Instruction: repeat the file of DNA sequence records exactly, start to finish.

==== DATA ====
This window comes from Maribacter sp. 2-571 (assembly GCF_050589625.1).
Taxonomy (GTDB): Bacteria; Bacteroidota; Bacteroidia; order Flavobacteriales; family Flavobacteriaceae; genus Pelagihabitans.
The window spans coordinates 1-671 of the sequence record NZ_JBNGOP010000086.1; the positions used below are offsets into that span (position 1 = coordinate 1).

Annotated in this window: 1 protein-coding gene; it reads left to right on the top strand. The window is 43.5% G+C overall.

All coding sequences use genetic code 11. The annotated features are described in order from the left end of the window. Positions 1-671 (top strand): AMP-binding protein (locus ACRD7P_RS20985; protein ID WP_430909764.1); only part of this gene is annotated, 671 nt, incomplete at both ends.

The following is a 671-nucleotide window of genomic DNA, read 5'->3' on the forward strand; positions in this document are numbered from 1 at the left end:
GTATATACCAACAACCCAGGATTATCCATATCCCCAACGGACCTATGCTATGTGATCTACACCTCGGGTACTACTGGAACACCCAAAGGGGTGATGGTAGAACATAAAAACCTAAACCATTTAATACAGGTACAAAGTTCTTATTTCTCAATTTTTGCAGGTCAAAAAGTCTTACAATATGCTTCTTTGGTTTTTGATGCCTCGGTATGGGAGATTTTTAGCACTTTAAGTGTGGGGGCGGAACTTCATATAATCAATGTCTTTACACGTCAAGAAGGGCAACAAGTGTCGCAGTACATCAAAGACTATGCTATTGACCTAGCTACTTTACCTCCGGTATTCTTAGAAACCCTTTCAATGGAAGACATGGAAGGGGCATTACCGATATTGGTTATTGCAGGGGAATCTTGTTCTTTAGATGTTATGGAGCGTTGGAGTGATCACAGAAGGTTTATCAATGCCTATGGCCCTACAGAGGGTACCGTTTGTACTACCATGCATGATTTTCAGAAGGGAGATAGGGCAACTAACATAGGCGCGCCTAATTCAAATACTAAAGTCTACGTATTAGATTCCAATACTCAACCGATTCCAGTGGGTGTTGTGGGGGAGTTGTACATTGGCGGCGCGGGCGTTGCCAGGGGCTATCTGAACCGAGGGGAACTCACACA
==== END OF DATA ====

This window comes from Maribacter sp. 2-571 (assembly GCF_050589625.1).
Taxonomy (GTDB): Bacteria; Bacteroidota; Bacteroidia; order Flavobacteriales; family Flavobacteriaceae; genus Pelagihabitans.
The window spans coordinates 1-671 of the sequence record NZ_JBNGOP010000086.1; the positions used below are offsets into that span (position 1 = coordinate 1).

Annotated in this window: 1 protein-coding gene; it reads left to right on the top strand. The window is 43.5% G+C overall.

All coding sequences use genetic code 11. The annotated features are described in order from the left end of the window. Positions 1-671 (top strand): AMP-binding protein (locus ACRD7P_RS20985; protein ID WP_430909764.1); only part of this gene is annotated, 671 nt, incomplete at both ends.

The following is a 671-nucleotide window of genomic DNA, read 5'->3' on the forward strand; positions in this document are numbered from 1 at the left end:
GTATATACCAACAACCCAGGATTATCCATATCCCCAACGGACCTATGCTATGTGATCTACACCTCGGGTACTACTGGAACACCCAAAGGGGTGATGGTAGAACATAAAAACCTAAACCATTTAATACAGGTACAAAGTTCTTATTTCTCAATTTTTGCAGGTCAAAAAGTCTTACAATATGCTTCTTTGGTTTTTGATGCCTCGGTATGGGAGATTTTTAGCACTTTAAGTGTGGGGGCGGAACTTCATATAATCAATGTCTTTACACGTCAAGAAGGGCAACAAGTGTCGCAGTACATCAAAGACTATGCTATTGACCTAGCTACTTTACCTCCGGTATTCTTAGAAACCCTTTCAATGGAAGACATGGAAGGGGCATTACCGATATTGGTTATTGCAGGGGAATCTTGTTCTTTAGATGTTATGGAGCGTTGGAGTGATCACAGAAGGTTTATCAATGCCTATGGCCCTACAGAGGGTACCGTTTGTACTACCATGCATGATTTTCAGAAGGGAGATAGGGCAACTAACATAGGCGCGCCTAATTCAAATACTAAAGTCTACGTATTAGATTCCAATACTCAACCGATTCCAGTGGGTGTTGTGGGGGAGTTGTACATTGGCGGCGCGGGCGTTGCCAGGGGCTATCTGAACCGAGGGGAACTCACACA